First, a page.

by Aaron Lones, Susan Yeazel

There’s nothing like landmark regulation, released during a time of great uncertainty.

On May 1, 2020, the clock began ticking for health plans, providers, and IT developers to implement the Interoperability and Patient Access Rule. For all of us struggling to cope with the COVID-19 “new abnormal” there is more at stake with this coming wave of interoperability than may meet the eye. Now is the time to plan and take action.

What is the Interoperability and Patient Access Rule and why does it matter?

Put simply, individuals will have the option to take greater ownership and accountability for a broader and consolidated set of electronic health information (EHI) and, with individual consent, share that information with their health plan and providers. This will be supported by the creation of a system of regionalized data brokers who arbitrate the exchange of electronic health information with and from CMS-regulated health plans, providers, and IT developers according to defined patient consent parameters. This new approach – the Trusted Exchange Framework and Common Agreement (TEFCA) – is still being considered by regulators but will likely follow the National Information Exchange Model (NIEM), a proven federal approach for the exchange of data within and across industries, including Homeland Security.

This means a likely future in which:

  • Data brokers, (Qualified Health Information Networks or QHINs) will arbitrate the parameters for all patient EHI transfers – including B2B from developers to health plans/providers.
  • Federally certified IT developers will have access to the same core data set as health plans and providers and be focused on creating value for patients through the development of new digital products that will enable more transparency, efficiency, and choice.
  • Individuals will move through the healthcare ecosystem with their EHI based on tiered levels of consent, with a core data set that is opt-out for exchange, but with higher tiers of confidential EHI that patients must opt-in for sharing.

Make no mistake, the new rule will create disruption in the healthcare marketplace. Federal regulators are doubling down on the idea that creating a more open system of exchange to a publicly-owned, virtual clearinghouse of claims and clinical data will force competition and innovation that is good for healthcare consumers. When the wave breaks, the healthcare landscape will look very different from today.

What does this rule mean for patients?

At its core, this rule is about transparency and giving individuals the ability to move across health plans and providers and have both their clinical and administrative information move with them and be accessible throughout their journey. Bottom line, certified IT developers will empower individuals to actively engage in their healthcare in an unprecedented way, through a seemingly limitless set of new use cases, such as these:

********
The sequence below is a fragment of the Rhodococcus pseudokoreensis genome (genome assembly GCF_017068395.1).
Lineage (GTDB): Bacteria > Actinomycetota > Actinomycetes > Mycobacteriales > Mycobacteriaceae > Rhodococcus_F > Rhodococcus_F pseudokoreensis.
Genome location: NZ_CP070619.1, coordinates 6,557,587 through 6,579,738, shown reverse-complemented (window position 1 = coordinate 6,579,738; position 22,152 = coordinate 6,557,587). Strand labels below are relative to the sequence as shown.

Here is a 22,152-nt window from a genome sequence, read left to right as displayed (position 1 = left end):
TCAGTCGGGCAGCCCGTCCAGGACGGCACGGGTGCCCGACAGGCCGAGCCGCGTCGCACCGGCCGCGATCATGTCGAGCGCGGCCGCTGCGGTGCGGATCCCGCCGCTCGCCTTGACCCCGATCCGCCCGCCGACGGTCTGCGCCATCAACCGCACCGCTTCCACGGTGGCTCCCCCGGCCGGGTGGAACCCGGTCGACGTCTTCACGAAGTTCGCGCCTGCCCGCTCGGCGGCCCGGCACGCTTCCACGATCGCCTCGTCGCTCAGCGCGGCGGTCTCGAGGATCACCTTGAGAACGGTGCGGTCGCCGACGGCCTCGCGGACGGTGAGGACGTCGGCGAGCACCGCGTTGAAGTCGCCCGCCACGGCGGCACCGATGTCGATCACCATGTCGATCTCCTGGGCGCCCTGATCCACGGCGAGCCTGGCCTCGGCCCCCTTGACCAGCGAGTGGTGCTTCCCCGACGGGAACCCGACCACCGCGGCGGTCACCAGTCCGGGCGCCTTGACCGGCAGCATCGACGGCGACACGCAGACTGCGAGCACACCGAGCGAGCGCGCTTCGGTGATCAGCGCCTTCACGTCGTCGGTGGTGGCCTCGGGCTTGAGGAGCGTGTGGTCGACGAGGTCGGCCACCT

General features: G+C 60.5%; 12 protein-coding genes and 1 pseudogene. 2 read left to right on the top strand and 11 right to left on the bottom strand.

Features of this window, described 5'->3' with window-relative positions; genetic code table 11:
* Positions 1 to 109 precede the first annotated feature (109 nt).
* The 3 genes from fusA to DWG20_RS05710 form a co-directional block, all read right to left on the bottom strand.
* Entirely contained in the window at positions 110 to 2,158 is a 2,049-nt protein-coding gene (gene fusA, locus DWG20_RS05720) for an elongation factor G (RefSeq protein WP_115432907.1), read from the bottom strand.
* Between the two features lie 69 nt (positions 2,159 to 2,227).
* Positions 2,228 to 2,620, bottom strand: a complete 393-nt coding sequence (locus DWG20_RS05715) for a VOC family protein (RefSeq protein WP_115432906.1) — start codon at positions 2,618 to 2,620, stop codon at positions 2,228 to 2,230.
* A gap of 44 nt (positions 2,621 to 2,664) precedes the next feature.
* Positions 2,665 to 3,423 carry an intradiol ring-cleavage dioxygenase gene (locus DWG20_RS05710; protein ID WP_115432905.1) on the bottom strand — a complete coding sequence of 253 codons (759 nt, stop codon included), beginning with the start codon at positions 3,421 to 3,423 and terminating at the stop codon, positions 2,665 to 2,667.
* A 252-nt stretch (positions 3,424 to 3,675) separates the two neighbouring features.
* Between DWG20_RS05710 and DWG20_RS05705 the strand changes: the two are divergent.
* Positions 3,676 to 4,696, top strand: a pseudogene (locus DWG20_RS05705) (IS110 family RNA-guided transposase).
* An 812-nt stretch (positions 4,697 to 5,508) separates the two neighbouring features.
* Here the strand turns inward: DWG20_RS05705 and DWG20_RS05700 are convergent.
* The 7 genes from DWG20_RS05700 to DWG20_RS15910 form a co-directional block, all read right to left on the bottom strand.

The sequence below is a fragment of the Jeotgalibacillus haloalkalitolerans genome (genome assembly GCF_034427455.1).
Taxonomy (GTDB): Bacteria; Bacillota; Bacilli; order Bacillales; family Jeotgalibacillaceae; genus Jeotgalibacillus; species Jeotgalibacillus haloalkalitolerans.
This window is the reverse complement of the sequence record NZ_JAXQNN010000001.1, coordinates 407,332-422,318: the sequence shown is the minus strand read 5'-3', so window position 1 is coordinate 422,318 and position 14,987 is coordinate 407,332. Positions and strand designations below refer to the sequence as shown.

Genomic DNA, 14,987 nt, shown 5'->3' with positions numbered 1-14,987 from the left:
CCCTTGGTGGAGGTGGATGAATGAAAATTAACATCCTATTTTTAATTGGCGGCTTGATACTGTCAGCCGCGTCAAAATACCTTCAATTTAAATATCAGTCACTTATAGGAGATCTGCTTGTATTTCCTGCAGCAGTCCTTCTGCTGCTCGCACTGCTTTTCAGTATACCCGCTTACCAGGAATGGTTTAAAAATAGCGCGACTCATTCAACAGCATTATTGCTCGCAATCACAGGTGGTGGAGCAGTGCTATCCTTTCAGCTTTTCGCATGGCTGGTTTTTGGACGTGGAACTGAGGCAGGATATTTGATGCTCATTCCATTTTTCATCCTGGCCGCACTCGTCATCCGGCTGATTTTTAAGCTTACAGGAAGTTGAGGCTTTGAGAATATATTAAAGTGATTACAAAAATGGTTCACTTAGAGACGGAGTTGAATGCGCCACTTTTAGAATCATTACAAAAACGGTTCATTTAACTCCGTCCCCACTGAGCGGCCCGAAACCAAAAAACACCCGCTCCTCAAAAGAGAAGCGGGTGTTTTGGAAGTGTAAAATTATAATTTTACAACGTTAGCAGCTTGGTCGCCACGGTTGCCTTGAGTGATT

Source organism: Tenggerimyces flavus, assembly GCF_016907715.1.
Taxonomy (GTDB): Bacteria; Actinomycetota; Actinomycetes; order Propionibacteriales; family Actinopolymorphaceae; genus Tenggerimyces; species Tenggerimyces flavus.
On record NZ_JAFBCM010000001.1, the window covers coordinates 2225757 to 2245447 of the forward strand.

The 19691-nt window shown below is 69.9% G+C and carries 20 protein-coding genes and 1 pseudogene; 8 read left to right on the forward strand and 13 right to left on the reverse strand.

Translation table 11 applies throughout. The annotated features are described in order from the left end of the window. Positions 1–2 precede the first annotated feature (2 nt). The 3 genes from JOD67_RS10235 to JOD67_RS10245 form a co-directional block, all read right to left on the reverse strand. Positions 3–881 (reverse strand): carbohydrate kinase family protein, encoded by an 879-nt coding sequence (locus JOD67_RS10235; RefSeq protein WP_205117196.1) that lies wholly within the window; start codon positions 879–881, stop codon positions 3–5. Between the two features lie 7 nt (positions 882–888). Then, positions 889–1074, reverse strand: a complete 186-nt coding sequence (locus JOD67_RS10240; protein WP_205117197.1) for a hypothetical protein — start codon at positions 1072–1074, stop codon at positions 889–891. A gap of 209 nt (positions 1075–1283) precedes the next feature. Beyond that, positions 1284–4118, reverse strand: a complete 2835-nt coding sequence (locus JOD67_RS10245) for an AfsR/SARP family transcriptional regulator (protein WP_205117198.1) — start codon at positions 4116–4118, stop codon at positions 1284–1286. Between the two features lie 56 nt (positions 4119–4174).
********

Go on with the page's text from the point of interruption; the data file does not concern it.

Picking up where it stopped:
• Before patients decide where to buy insurance coverage, they can see if their doctor is in a health plan’s clinical network and have a better way of comparing across multiple health plans offered by a variety of payers as a means of comparison shopping.
  • Through a single application, patients can access current and historical health insurance data, and clinical data from all visits, regardless of a doctor’s EHR. Patients can see things like scheduled appointments, lab results, diagnoses, referrals, prescriptions, authorizations, deductibles and copays.
  • When a patient arrives for a new specialist appointment, they do not need to fill out the same paperwork they have filled out in another office. Patients can instantly transmit 5+ years of cumulative EHI through an authentication process between their phone and the specialist’s EHR.
  • Patients, providers and health plans will have better information to navigate the health care system, allowing them to reduce the risks to the patient that come from incomplete information.

Why is interoperability particularly important to health plans?

Historically, health plans and providers have been understandably reluctant to share information, both for competitive and regulatory reasons. However, as the new rule is implemented, consumers will exercise increasing control in how and with whom their EHI is shared. This will usher in unprecedented risk, including risk to privacy as third-party developers are able to directly access patient data, and risk to monetization of data with the rise of new applications that circumvent traditional regulatory gatekeeping policy. Understandably, the costs to establish, maintain, audit, and retain EHI will be borne by health plans, providers and potentially patients.